By Zoe Redlich ’20
Although uniforms are no longer required, they were once a tradition of the school. Both Westlake School for Girls and Harvard School for Boys had them. However, they were put out of use soon after the schools merged together. In an online survey sent to the Middle School, 369 students responded with their opinions on whether they wanted uniforms on campus.
“Uniforms were fine in elementary school because students were more childish and quicker to judge someone by appearance. However, now that we’re in Harvard-Westlake, a school expecting more mature kids, I feel as if a uniform isn’t needed any more to worry about kids being left out about the clothes they are wearing,” Justin Lee ’22 said in the survey.
“To wear the clothes that society tells you to because of the assumption of being cisgender is rather uncomfortable, and uniforms make the distinction even worse. If steps should be taken for the inclusion of non-binary adolescents, the elimination of the school uniform would most definitely ameliorate the situation,” George Grube ’20 said in the survey.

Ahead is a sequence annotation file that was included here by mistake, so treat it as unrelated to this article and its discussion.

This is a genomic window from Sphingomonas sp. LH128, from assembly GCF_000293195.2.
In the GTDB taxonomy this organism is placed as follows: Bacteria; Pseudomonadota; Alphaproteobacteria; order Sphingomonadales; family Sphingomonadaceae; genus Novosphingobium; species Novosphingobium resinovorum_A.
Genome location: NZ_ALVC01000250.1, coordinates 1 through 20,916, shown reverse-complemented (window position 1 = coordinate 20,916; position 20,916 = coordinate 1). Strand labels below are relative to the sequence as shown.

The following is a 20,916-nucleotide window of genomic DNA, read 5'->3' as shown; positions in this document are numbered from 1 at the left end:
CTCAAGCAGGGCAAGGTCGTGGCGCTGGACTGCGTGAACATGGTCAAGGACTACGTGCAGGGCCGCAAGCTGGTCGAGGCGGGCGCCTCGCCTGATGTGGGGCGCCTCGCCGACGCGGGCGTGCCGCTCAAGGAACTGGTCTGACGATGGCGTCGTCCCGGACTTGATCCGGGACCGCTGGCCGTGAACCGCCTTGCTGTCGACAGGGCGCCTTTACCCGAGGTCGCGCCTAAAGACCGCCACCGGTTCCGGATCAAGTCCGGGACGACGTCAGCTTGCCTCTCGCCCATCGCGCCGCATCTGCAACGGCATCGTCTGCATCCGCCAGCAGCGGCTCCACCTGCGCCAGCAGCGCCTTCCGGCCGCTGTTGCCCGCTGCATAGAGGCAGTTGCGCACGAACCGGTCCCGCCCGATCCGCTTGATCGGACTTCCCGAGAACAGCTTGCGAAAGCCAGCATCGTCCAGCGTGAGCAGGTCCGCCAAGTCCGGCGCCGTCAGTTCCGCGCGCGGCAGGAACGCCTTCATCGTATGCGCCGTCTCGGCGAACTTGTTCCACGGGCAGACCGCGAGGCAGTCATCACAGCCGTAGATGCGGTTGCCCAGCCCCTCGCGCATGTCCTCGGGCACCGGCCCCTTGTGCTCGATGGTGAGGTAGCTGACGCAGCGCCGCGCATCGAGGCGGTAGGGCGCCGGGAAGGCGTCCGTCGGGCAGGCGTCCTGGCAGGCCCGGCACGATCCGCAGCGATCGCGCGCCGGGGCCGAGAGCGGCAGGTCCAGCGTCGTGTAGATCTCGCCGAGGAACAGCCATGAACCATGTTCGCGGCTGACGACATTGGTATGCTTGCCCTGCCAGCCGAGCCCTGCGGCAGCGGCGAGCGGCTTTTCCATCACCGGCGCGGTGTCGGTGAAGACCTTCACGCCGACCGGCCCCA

“I feel that it would be bad to have a uniform because people express their personalities and individuality through their clothes. I would not want a uniform. Also, a lot of students came from schools that had uniforms and were excited for middle school without uniforms. People should be able to trust the students on what they were regarding the dress code,” Jade Zoller ’22 said in the survey.
“I had uniforms last year, and they were fine. It was easier getting dressed in the morning, but it was kind of weird seeing everyone look the same,” Cory Porter ’22 said in the survey.
“I think that uniforms are easier for getting up in the morning, because it’s easier to pick out your outfit. And there’s also less pressure for what you wear,” Isabel von Mende ’20 said.
“They’re okay. A lot of people say that you can’t dress the way you want but at least in the morning it’s a lot better because you don’t have to choose what you wear in the morning. You can just ear the same thing every day,” Lana Lim ’22 said.